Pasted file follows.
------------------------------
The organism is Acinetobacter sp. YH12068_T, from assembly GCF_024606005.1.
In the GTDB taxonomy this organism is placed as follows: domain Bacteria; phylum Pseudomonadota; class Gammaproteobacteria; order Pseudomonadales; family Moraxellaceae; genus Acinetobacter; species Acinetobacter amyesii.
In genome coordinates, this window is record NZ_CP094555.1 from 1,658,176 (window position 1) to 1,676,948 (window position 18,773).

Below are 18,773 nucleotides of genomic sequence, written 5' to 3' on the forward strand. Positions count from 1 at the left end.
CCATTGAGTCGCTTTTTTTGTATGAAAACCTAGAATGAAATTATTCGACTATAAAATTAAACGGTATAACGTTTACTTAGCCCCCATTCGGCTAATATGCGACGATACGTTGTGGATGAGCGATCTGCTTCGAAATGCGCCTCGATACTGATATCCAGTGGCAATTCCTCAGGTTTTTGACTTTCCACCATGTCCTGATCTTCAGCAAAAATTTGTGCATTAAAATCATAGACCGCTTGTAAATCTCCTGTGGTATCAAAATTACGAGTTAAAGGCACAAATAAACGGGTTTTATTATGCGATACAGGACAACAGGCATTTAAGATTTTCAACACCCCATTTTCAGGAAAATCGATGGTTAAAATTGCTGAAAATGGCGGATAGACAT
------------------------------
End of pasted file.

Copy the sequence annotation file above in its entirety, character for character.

The organism is Acinetobacter sp. YH12068_T, from assembly GCF_024606005.1.
In the GTDB taxonomy this organism is placed as follows: domain Bacteria; phylum Pseudomonadota; class Gammaproteobacteria; order Pseudomonadales; family Moraxellaceae; genus Acinetobacter; species Acinetobacter amyesii.
In genome coordinates, this window is record NZ_CP094555.1 from 1,658,176 (window position 1) to 1,676,948 (window position 18,773).

Below are 18,773 nucleotides of genomic sequence, written 5' to 3' on the forward strand. Positions count from 1 at the left end.
CCATTGAGTCGCTTTTTTTGTATGAAAACCTAGAATGAAATTATTCGACTATAAAATTAAACGGTATAACGTTTACTTAGCCCCCATTCGGCTAATATGCGACGATACGTTGTGGATGAGCGATCTGCTTCGAAATGCGCCTCGATACTGATATCCAGTGGCAATTCCTCAGGTTTTTGACTTTCCACCATGTCCTGATCTTCAGCAAAAATTTGTGCATTAAAATCATAGACCGCTTGTAAATCTCCTGTGGTATCAAAATTACGAGTTAAAGGCACAAATAAACGGGTTTTATTATGCGATACAGGACAACAGGCATTTAAGATTTTCAACACCCCATTTTCAGGAAAATCGATGGTTAAAATTGCTGAAAATGGCGGATAGACAT